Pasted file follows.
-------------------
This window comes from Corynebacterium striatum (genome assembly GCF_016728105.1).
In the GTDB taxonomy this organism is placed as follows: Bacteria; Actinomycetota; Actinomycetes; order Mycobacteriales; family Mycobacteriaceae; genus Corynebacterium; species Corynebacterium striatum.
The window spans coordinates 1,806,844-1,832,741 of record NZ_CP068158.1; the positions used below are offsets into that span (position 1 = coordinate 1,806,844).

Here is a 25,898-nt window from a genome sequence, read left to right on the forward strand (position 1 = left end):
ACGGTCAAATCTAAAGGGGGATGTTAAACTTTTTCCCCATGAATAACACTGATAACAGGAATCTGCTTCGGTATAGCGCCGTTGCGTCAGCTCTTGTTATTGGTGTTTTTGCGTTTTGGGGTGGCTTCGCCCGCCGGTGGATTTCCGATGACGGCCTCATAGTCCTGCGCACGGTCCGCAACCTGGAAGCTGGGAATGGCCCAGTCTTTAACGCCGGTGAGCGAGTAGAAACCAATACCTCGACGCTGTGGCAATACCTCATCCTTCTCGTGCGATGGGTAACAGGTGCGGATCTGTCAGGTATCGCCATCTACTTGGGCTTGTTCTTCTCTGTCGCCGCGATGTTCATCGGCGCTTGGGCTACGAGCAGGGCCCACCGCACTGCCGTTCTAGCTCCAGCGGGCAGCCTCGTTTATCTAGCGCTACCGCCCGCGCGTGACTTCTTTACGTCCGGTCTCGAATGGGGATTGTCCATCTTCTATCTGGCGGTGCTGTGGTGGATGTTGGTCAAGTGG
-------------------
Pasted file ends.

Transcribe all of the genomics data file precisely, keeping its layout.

This window comes from Corynebacterium striatum (genome assembly GCF_016728105.1).
In the GTDB taxonomy this organism is placed as follows: Bacteria; Actinomycetota; Actinomycetes; order Mycobacteriales; family Mycobacteriaceae; genus Corynebacterium; species Corynebacterium striatum.
The window spans coordinates 1,806,844-1,832,741 of record NZ_CP068158.1; the positions used below are offsets into that span (position 1 = coordinate 1,806,844).

Here is a 25,898-nt window from a genome sequence, read left to right on the forward strand (position 1 = left end):
ACGGTCAAATCTAAAGGGGGATGTTAAACTTTTTCCCCATGAATAACACTGATAACAGGAATCTGCTTCGGTATAGCGCCGTTGCGTCAGCTCTTGTTATTGGTGTTTTTGCGTTTTGGGGTGGCTTCGCCCGCCGGTGGATTTCCGATGACGGCCTCATAGTCCTGCGCACGGTCCGCAACCTGGAAGCTGGGAATGGCCCAGTCTTTAACGCCGGTGAGCGAGTAGAAACCAATACCTCGACGCTGTGGCAATACCTCATCCTTCTCGTGCGATGGGTAACAGGTGCGGATCTGTCAGGTATCGCCATCTACTTGGGCTTGTTCTTCTCTGTCGCCGCGATGTTCATCGGCGCTTGGGCTACGAGCAGGGCCCACCGCACTGCCGTTCTAGCTCCAGCGGGCAGCCTCGTTTATCTAGCGCTACCGCCCGCGCGTGACTTCTTTACGTCCGGTCTCGAATGGGGATTGTCCATCTTCTATCTGGCGGTGCTGTGGTGGATGTTGGTCAAGTGG